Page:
Zip ties, duct tape and wire hangers

There’s a brief but useful piece in this month’s Sport Aviation (p. 102) with tips on securing engine compartment wiring with zip ties. I had never heard of GripLockTies, designed specifically for use with electrical wiring. Noted for future reference.

Screengrab excerpt from June 2021 Sport Aviation

(Added: Discussion on Facebook)

Speaking of which, the four methods of countersinking

I wonder how any homebuilder ever had the time to countersink their rivets.

I’m driving only blind rivets, which means they’re inserted into a hole, then pulled into shape using a tool on one side of the rivets — commonly called “pop” rivets. On the way to looking up something else, this excellent old-school instructional showed up on how to drive countersunk rivets, that is, rivets that are flush with the skin of the airplane, eliminating a source of drag at high speed. Watching it, I wonder how any homebuilder ever had the time to countersink their rivets.

What is a Zenith 750 Cruzer?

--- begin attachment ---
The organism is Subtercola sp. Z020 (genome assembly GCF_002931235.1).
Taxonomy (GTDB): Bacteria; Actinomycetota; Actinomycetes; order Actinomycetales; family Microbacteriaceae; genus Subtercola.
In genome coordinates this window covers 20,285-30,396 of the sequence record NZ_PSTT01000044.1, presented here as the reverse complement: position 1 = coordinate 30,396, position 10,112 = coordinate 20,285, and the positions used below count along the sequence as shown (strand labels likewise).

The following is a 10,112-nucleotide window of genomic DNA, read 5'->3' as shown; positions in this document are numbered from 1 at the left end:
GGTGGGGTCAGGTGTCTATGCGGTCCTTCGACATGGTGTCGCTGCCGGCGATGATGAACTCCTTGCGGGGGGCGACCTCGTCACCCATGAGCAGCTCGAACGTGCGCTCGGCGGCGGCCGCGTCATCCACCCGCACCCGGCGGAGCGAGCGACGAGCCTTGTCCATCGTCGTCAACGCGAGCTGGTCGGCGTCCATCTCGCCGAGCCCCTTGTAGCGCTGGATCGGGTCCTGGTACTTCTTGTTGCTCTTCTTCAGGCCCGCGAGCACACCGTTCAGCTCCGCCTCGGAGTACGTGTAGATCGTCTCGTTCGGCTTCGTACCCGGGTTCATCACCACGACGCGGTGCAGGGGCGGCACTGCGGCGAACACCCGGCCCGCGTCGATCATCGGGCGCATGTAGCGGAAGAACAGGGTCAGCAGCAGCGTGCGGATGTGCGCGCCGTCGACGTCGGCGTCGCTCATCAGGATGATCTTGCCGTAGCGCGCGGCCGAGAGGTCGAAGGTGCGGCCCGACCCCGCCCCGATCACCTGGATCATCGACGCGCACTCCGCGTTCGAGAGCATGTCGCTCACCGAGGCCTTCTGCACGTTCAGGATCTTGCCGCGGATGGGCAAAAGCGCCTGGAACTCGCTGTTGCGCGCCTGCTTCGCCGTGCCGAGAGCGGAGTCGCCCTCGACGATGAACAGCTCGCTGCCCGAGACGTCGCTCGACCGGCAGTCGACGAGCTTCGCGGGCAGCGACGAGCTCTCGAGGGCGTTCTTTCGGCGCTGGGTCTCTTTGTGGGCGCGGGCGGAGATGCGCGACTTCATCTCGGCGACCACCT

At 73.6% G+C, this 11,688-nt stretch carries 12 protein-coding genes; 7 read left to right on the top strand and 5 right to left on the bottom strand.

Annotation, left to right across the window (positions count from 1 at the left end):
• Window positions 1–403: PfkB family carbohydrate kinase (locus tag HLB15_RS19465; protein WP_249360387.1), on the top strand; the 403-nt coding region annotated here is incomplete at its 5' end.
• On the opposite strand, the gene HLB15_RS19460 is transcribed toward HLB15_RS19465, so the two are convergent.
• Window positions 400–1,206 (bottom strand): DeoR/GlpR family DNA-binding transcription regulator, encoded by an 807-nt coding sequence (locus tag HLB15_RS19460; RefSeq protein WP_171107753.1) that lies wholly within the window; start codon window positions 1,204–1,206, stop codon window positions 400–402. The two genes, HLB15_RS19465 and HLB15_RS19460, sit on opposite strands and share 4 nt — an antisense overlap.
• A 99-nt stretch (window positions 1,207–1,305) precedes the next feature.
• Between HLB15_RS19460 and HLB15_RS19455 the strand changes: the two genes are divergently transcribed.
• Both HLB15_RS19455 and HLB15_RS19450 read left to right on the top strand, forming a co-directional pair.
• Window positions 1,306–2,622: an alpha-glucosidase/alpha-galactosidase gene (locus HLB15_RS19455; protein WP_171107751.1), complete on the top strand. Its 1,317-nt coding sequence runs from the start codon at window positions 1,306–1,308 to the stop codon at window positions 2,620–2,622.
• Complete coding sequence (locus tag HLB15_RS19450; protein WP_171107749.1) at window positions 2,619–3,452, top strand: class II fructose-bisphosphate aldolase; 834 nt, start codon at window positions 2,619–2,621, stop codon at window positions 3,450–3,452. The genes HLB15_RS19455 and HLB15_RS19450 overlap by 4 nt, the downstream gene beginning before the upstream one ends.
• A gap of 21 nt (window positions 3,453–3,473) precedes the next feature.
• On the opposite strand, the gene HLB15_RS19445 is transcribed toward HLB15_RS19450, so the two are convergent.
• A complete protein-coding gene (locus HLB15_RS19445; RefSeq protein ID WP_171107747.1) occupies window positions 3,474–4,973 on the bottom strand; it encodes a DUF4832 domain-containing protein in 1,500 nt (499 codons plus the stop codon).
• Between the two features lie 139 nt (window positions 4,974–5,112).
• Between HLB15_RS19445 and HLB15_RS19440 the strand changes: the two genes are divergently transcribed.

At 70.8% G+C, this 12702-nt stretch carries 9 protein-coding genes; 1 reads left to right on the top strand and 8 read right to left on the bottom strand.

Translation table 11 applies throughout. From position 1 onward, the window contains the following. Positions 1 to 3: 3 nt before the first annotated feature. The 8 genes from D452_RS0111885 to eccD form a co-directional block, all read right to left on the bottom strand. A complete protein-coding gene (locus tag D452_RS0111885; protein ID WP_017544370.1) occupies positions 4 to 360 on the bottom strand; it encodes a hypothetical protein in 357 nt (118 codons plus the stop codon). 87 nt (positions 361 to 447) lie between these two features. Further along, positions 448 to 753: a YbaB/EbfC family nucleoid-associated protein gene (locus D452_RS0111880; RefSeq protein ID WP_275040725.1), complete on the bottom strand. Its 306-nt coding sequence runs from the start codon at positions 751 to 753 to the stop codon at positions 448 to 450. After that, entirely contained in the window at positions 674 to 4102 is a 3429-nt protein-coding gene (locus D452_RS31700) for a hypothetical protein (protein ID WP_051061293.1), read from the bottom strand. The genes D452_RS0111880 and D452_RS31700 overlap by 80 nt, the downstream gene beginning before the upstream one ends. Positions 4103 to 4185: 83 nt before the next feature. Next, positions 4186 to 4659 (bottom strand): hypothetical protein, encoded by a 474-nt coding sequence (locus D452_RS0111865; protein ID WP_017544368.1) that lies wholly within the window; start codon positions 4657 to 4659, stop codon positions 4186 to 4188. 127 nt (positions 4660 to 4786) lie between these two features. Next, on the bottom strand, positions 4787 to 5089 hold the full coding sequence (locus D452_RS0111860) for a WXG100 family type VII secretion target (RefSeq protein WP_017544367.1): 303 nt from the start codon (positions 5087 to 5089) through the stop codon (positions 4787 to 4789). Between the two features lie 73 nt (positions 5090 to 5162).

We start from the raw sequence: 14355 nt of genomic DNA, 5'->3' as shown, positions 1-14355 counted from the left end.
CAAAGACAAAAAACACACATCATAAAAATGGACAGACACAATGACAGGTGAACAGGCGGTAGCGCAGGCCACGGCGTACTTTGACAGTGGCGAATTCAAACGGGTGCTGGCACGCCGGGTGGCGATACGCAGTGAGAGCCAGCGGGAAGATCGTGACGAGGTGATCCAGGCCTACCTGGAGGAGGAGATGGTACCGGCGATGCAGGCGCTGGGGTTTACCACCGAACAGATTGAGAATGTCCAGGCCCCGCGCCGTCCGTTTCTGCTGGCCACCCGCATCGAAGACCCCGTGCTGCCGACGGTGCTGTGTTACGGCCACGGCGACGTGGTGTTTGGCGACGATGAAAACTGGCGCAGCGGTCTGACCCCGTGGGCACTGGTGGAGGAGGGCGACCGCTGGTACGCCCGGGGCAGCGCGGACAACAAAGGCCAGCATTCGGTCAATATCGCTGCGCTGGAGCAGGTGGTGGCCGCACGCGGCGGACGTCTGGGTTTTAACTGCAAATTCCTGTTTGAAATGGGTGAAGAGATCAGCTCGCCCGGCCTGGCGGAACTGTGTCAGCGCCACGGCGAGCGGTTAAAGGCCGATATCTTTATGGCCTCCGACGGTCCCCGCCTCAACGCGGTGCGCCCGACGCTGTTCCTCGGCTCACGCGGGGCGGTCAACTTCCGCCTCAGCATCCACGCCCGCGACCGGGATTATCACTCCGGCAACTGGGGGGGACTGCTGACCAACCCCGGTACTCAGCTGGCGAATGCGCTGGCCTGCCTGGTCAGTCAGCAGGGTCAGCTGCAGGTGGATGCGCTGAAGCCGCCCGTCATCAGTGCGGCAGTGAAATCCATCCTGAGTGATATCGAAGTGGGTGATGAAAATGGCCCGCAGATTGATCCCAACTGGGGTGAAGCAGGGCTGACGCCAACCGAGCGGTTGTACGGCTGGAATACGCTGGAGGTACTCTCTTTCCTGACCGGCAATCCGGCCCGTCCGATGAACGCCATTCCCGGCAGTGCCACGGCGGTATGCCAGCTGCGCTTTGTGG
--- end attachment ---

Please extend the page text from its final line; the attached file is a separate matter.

It’s an all-metal, two-seat aircraft that meets the requirements of the sport pilot license. The Cruzer is the cross-country member of the CH 750 family, which includes a STOL “off-airport” plane and a stretch “super duty” version.

Stock photo of Zenith 750 Cruzer
Cruise102 knots
Stall Speed34 knots
Never Exceed Speed 126 knots
Rate of Climb1200 fpm
Range450 nautical miles
Endurance4.5 hours
Empty Weight780 lbs
Gross Weight (LSA)1320 lbs
Useful Load (LSA)540 lbs
Design Gross Weight1440 lbs
Design Useful Load660 lbs
Load Factor +6/-3 g
Take-off Roll350 ft
Landing Roll350 ft

Here are all the details at Zenith’s site.

The moment you’ve all been waiting for: The unboxing

Photo of a tall, thin box with the top lid removed, showing packing paper. Oh, and the electric screwdriver used to remove the box's top lid.

The rudder kit was nicely packed, and the inventory was complete.

  • Manual
  • Ribs
  • Spar
  • Skins
  • Doublers
  • Hinge
  • Rudder horn
  • Top cap

Photo of the contents of the tall, thin box, showing laid out across the packaging paper a half-dozen or so  formed, aluminum airplane parts; rivets; a plastic streamlined top cap; and a plastic-bound manual. Oh, and the electric screwdriver used to remove the box's top cover.

And best of all, 300 rivets to pull!

The next step will be studying the very detailed manual over the weekend and making a list of a few new tools I’ll need.